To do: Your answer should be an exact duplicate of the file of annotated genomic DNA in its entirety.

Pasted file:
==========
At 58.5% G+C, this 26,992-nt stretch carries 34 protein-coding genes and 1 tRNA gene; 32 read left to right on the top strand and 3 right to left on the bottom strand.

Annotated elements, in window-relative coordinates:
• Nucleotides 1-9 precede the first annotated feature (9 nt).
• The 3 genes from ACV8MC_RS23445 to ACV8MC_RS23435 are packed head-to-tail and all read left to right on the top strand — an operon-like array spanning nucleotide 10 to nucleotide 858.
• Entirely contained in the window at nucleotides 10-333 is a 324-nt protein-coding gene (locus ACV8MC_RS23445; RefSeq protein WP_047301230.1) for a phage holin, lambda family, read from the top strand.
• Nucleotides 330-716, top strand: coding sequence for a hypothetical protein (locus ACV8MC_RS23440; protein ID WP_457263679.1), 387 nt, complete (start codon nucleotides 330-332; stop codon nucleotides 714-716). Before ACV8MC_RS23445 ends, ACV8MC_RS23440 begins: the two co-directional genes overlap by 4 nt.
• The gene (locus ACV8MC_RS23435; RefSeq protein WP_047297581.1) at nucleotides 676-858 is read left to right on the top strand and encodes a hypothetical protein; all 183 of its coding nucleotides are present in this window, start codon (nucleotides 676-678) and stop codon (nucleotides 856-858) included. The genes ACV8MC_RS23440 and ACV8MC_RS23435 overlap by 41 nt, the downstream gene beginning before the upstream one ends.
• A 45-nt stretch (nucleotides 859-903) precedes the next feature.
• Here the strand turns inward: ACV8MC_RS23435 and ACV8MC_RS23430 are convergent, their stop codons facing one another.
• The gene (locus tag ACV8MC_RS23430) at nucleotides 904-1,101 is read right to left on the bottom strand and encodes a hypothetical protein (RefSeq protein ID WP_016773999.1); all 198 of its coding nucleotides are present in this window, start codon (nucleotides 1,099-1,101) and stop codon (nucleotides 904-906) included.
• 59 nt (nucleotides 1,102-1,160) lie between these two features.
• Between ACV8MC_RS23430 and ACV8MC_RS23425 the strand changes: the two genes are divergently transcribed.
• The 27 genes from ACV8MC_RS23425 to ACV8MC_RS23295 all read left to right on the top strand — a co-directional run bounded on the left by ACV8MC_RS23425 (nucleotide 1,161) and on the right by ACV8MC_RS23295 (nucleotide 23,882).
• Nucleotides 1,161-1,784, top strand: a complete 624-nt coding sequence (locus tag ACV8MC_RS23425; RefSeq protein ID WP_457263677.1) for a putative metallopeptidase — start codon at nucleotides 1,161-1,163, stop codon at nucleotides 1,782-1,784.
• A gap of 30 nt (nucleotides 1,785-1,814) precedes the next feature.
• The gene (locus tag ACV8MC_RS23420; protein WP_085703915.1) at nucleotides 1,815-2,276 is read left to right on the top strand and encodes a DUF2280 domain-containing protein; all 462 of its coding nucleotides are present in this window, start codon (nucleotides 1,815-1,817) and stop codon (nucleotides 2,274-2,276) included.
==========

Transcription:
At 58.5% G+C, this 26,992-nt stretch carries 34 protein-coding genes and 1 tRNA gene; 32 read left to right on the top strand and 3 right to left on the bottom strand.

Annotated elements, in window-relative coordinates:
• Nucleotides 1-9 precede the first annotated feature (9 nt).
• The 3 genes from ACV8MC_RS23445 to ACV8MC_RS23435 are packed head-to-tail and all read left to right on the top strand — an operon-like array spanning nucleotide 10 to nucleotide 858.
• Entirely contained in the window at nucleotides 10-333 is a 324-nt protein-coding gene (locus ACV8MC_RS23445; RefSeq protein WP_047301230.1) for a phage holin, lambda family, read from the top strand.
• Nucleotides 330-716, top strand: coding sequence for a hypothetical protein (locus ACV8MC_RS23440; protein ID WP_457263679.1), 387 nt, complete (start codon nucleotides 330-332; stop codon nucleotides 714-716). Before ACV8MC_RS23445 ends, ACV8MC_RS23440 begins: the two co-directional genes overlap by 4 nt.
• The gene (locus ACV8MC_RS23435; RefSeq protein WP_047297581.1) at nucleotides 676-858 is read left to right on the top strand and encodes a hypothetical protein; all 183 of its coding nucleotides are present in this window, start codon (nucleotides 676-678) and stop codon (nucleotides 856-858) included. The genes ACV8MC_RS23440 and ACV8MC_RS23435 overlap by 41 nt, the downstream gene beginning before the upstream one ends.
• A 45-nt stretch (nucleotides 859-903) precedes the next feature.
• Here the strand turns inward: ACV8MC_RS23435 and ACV8MC_RS23430 are convergent, their stop codons facing one another.
• The gene (locus tag ACV8MC_RS23430) at nucleotides 904-1,101 is read right to left on the bottom strand and encodes a hypothetical protein (RefSeq protein ID WP_016773999.1); all 198 of its coding nucleotides are present in this window, start codon (nucleotides 1,099-1,101) and stop codon (nucleotides 904-906) included.
• 59 nt (nucleotides 1,102-1,160) lie between these two features.
• Between ACV8MC_RS23430 and ACV8MC_RS23425 the strand changes: the two genes are divergently transcribed.
• The 27 genes from ACV8MC_RS23425 to ACV8MC_RS23295 all read left to right on the top strand — a co-directional run bounded on the left by ACV8MC_RS23425 (nucleotide 1,161) and on the right by ACV8MC_RS23295 (nucleotide 23,882).
• Nucleotides 1,161-1,784, top strand: a complete 624-nt coding sequence (locus tag ACV8MC_RS23425; RefSeq protein ID WP_457263677.1) for a putative metallopeptidase — start codon at nucleotides 1,161-1,163, stop codon at nucleotides 1,782-1,784.
• A gap of 30 nt (nucleotides 1,785-1,814) precedes the next feature.
• The gene (locus tag ACV8MC_RS23420; protein WP_085703915.1) at nucleotides 1,815-2,276 is read left to right on the top strand and encodes a DUF2280 domain-containing protein; all 462 of its coding nucleotides are present in this window, start codon (nucleotides 1,815-1,817) and stop codon (nucleotides 2,274-2,276) included.